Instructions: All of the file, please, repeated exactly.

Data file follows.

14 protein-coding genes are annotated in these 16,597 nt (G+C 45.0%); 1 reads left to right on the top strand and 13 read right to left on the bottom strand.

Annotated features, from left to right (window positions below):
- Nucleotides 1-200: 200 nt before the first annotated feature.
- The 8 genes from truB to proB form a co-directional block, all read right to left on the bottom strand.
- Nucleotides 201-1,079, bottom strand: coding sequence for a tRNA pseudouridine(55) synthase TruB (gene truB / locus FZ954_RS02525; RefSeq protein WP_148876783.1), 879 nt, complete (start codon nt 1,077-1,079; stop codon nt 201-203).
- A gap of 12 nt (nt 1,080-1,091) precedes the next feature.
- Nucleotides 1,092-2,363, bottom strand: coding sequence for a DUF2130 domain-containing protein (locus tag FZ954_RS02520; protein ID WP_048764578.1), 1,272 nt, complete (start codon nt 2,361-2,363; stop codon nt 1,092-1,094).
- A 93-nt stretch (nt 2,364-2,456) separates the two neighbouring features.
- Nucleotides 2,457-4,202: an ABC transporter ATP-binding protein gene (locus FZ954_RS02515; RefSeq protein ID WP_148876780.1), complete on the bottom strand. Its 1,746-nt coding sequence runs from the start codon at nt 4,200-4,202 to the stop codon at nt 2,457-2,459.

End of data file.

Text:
14 protein-coding genes are annotated in these 16,597 nt (G+C 45.0%); 1 reads left to right on the top strand and 13 read right to left on the bottom strand.

Annotated features, from left to right (window positions below):
- Nucleotides 1-200: 200 nt before the first annotated feature.
- The 8 genes from truB to proB form a co-directional block, all read right to left on the bottom strand.
- Nucleotides 201-1,079, bottom strand: coding sequence for a tRNA pseudouridine(55) synthase TruB (gene truB / locus FZ954_RS02525; RefSeq protein WP_148876783.1), 879 nt, complete (start codon nt 1,077-1,079; stop codon nt 201-203).
- A gap of 12 nt (nt 1,080-1,091) precedes the next feature.
- Nucleotides 1,092-2,363, bottom strand: coding sequence for a DUF2130 domain-containing protein (locus tag FZ954_RS02520; protein ID WP_048764578.1), 1,272 nt, complete (start codon nt 2,361-2,363; stop codon nt 1,092-1,094).
- A 93-nt stretch (nt 2,364-2,456) separates the two neighbouring features.
- Nucleotides 2,457-4,202: an ABC transporter ATP-binding protein gene (locus FZ954_RS02515; RefSeq protein ID WP_148876780.1), complete on the bottom strand. Its 1,746-nt coding sequence runs from the start codon at nt 4,200-4,202 to the stop codon at nt 2,457-2,459.